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This Song Will Get You Through Literally Every Awkward Dinner With Your Family

Whether you celebrate Spring Festival or not, this song will help you make it to the other side of any family gathering.

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The Chinese New Year the biggest festival for people of Chinese descent, is around the corner BUT OMFG it can be stressful! Thankfully, a new satirical choir song sings through the pain and into our hearts.

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(Turn on the English captions when you watch, if it they don't run automatically.)

The lyrics of the song, "Spring Festival Survival Toolkit," released last week on Weibo and YouTube, demonstrates how uncomfortable questions from family and relatives can be.

"How much do you make in a month? Why not come work for my company instead?" goes one line from the perspective of a "loving" uncle.


Just Being Generally Unhelpful:

"You should know you're miles behind" the "rich neighbor next door" who has a "Rolex, Apple Watch, and Fitbit on his wrists" and a son that's going to be "the next Mark Zuckerburg."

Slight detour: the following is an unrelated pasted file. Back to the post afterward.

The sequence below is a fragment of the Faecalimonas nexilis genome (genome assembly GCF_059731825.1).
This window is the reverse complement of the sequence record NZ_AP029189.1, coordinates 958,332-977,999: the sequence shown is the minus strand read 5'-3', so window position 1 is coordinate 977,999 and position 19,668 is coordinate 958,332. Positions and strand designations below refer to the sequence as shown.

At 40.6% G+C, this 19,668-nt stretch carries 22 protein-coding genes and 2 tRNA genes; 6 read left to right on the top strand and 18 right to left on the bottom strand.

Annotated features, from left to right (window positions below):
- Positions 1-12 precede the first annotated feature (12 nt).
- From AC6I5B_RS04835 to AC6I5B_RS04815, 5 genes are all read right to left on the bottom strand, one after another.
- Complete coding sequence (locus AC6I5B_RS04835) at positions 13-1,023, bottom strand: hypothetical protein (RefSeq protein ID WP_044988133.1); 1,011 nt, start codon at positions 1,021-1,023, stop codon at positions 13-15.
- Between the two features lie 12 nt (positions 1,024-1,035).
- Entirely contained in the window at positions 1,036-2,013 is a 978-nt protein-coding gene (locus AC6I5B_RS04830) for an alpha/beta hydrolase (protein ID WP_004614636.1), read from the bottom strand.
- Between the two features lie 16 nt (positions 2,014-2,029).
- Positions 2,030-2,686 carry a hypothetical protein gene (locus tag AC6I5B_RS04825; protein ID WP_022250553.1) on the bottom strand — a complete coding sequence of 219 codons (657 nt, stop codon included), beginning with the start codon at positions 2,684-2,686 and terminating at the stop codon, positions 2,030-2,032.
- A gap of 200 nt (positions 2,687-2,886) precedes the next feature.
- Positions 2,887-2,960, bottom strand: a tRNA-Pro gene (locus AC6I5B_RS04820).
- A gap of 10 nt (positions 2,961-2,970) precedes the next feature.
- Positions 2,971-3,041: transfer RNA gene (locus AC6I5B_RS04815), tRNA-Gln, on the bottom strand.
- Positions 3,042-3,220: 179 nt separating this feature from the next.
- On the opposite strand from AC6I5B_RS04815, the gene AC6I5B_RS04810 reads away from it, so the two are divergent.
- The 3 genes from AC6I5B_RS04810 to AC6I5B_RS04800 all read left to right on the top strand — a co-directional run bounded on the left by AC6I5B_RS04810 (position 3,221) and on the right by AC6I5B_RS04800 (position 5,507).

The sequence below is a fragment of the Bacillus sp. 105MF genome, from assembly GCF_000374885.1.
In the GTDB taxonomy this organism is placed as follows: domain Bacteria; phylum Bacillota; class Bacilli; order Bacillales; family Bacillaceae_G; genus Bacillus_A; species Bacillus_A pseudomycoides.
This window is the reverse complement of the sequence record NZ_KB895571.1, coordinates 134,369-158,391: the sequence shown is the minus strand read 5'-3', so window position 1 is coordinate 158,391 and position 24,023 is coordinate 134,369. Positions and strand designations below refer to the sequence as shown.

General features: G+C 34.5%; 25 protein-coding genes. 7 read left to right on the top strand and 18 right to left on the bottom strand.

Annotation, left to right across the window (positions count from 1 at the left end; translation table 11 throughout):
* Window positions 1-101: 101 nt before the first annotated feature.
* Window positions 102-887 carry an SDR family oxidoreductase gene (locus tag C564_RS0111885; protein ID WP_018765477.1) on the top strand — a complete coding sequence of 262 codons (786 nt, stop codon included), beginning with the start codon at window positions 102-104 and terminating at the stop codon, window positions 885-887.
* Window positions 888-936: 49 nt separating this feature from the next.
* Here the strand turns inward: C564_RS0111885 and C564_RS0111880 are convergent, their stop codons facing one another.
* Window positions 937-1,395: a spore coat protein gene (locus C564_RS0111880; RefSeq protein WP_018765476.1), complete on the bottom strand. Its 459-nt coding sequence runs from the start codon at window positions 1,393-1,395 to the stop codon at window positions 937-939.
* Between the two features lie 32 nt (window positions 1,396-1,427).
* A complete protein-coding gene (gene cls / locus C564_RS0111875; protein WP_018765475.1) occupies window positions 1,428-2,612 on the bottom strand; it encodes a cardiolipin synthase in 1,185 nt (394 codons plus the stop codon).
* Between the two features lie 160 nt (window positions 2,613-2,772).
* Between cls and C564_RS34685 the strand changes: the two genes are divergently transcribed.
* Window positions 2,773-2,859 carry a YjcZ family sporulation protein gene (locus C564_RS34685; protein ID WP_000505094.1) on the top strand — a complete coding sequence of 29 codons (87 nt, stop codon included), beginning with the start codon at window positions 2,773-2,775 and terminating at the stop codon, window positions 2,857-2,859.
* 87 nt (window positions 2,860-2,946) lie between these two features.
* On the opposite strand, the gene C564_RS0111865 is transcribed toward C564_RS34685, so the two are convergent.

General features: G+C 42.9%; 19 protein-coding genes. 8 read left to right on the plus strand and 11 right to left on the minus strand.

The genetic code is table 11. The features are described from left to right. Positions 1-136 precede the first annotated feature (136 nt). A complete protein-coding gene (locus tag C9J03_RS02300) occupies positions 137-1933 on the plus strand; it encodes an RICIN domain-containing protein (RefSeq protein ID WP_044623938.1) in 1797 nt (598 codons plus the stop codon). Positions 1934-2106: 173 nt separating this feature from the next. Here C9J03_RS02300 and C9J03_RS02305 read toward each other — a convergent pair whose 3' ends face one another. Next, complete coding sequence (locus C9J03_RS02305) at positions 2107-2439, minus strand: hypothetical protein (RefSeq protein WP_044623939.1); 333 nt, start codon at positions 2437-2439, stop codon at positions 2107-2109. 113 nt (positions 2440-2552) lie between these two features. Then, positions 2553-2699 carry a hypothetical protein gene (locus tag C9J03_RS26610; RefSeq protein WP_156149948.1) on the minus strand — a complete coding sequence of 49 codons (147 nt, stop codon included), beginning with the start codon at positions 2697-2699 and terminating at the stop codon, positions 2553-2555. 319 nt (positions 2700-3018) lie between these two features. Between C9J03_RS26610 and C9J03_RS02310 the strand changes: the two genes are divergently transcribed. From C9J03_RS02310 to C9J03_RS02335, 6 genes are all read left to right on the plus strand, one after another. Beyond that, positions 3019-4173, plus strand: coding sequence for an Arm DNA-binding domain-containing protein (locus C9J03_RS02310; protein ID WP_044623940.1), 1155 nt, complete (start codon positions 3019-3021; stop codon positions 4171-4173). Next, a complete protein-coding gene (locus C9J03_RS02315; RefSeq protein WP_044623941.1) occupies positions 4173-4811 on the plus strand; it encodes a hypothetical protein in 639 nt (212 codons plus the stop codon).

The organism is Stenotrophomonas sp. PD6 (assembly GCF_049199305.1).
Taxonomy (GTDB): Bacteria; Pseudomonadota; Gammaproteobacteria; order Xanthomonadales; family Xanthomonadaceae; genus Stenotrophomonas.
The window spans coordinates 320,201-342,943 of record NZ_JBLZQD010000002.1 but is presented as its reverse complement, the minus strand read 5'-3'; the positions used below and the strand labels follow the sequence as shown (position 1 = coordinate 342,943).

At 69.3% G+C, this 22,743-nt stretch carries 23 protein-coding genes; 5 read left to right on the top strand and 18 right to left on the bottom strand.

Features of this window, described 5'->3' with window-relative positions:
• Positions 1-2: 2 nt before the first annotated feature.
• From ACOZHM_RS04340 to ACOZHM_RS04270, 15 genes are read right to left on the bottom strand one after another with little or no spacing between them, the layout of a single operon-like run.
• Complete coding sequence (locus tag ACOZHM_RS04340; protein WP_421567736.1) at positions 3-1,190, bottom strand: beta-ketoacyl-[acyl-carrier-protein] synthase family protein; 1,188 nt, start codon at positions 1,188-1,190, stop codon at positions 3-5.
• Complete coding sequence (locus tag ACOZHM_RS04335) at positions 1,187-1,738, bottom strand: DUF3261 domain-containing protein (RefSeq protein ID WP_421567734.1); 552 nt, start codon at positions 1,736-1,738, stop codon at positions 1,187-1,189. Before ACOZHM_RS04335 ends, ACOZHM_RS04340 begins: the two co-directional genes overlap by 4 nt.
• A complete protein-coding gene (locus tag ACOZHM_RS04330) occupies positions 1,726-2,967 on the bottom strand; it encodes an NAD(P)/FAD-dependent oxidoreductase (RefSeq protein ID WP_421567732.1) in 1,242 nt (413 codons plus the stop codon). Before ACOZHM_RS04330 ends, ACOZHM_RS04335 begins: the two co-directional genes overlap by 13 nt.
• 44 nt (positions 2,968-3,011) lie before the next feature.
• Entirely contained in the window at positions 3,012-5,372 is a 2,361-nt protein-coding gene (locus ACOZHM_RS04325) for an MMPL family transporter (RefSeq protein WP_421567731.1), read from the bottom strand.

The song ends on hopeful tone, saying that everyone deserves to choose one's own life and the best way to spend family gathering is to put aside disagreement and indulge in the much purer "Mahjong all-nighter."

The genius product of Rainbow Chamber Singers, a Shanghai-based amateur choir group that's no stranger to going viral, who've opened up an unlikely form of satire performance — ~choral singing~.

"What I Do Is For Your Own Good," the song's English title, is a common catchphrase of Chinese parents.

Video of a live performance has been viewed over 30 million times on Weibo.

Like its Chinese title suggests, it's composed specifically to cure "Spring Festival syndrome" in conditions that "parents force you to think about marriage, outflanked by relatives and their crazy kids as well as the successful legendary neighbors," the group wrote on its official Weibo account.


And it was watched over 3.5 million times on Facebook after Taiwanese internet and TV picked it up.


"The relatable divine song for spending the New Year," reads a banner in a news clip of Taiwan's Chung T'ien Television.

The group first went viral last year in a debut performance of a song with a weird name: “Zhang Shichao, Where the Hell Did You Put My House Key Last Night?”

It used the grand form of chorus symphony to tell a total mundane story of a man who can't get back in his apartment in a wintry night after his roommate goes out with their key to see a girl, and won the hearts of Chinese internet overnight.

And the composer and conductor of the songs, Jin Chengzhi, has continued in coming up with more and more great chorus music for young people to laugh and cry over.

Beimeng Fu is a BuzzFeed News World Reporter covering China and is based in New York.

Contact Beimeng Fu at

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